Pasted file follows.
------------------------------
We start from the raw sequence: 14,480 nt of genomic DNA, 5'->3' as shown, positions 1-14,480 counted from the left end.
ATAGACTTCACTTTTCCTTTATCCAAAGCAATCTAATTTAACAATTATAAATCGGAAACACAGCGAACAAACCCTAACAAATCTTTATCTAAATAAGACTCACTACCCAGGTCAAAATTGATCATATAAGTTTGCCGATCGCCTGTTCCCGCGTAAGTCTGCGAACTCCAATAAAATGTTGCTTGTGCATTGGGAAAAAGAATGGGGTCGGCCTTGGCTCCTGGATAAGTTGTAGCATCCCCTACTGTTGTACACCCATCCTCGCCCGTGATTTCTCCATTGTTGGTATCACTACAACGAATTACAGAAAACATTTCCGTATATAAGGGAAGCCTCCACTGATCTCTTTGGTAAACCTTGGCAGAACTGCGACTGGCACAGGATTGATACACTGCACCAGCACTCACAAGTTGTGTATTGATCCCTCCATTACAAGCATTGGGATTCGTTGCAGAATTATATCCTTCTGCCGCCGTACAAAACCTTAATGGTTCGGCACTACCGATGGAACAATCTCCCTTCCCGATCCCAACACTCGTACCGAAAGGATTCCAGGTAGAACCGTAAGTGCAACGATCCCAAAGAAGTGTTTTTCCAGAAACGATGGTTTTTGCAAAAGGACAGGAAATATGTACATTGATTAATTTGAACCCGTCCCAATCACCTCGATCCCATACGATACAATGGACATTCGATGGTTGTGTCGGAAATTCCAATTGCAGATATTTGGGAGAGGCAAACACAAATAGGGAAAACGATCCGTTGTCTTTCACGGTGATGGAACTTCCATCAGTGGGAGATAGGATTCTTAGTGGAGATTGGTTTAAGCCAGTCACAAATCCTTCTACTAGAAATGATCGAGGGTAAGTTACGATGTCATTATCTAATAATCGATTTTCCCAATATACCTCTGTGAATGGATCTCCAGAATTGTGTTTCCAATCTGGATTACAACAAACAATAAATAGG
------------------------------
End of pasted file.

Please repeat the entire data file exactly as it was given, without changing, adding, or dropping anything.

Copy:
We start from the raw sequence: 14,480 nt of genomic DNA, 5'->3' as shown, positions 1-14,480 counted from the left end.
ATAGACTTCACTTTTCCTTTATCCAAAGCAATCTAATTTAACAATTATAAATCGGAAACACAGCGAACAAACCCTAACAAATCTTTATCTAAATAAGACTCACTACCCAGGTCAAAATTGATCATATAAGTTTGCCGATCGCCTGTTCCCGCGTAAGTCTGCGAACTCCAATAAAATGTTGCTTGTGCATTGGGAAAAAGAATGGGGTCGGCCTTGGCTCCTGGATAAGTTGTAGCATCCCCTACTGTTGTACACCCATCCTCGCCCGTGATTTCTCCATTGTTGGTATCACTACAACGAATTACAGAAAACATTTCCGTATATAAGGGAAGCCTCCACTGATCTCTTTGGTAAACCTTGGCAGAACTGCGACTGGCACAGGATTGATACACTGCACCAGCACTCACAAGTTGTGTATTGATCCCTCCATTACAAGCATTGGGATTCGTTGCAGAATTATATCCTTCTGCCGCCGTACAAAACCTTAATGGTTCGGCACTACCGATGGAACAATCTCCCTTCCCGATCCCAACACTCGTACCGAAAGGATTCCAGGTAGAACCGTAAGTGCAACGATCCCAAAGAAGTGTTTTTCCAGAAACGATGGTTTTTGCAAAAGGACAGGAAATATGTACATTGATTAATTTGAACCCGTCCCAATCACCTCGATCCCATACGATACAATGGACATTCGATGGTTGTGTCGGAAATTCCAATTGCAGATATTTGGGAGAGGCAAACACAAATAGGGAAAACGATCCGTTGTCTTTCACGGTGATGGAACTTCCATCAGTGGGAGATAGGATTCTTAGTGGAGATTGGTTTAAGCCAGTCACAAATCCTTCTACTAGAAATGATCGAGGGTAAGTTACGATGTCATTATCTAATAATCGATTTTCCCAATATACCTCTGTGAATGGATCTCCAGAATTGTGTTTCCAATCTGGATTACAACAAACAATAAATAGG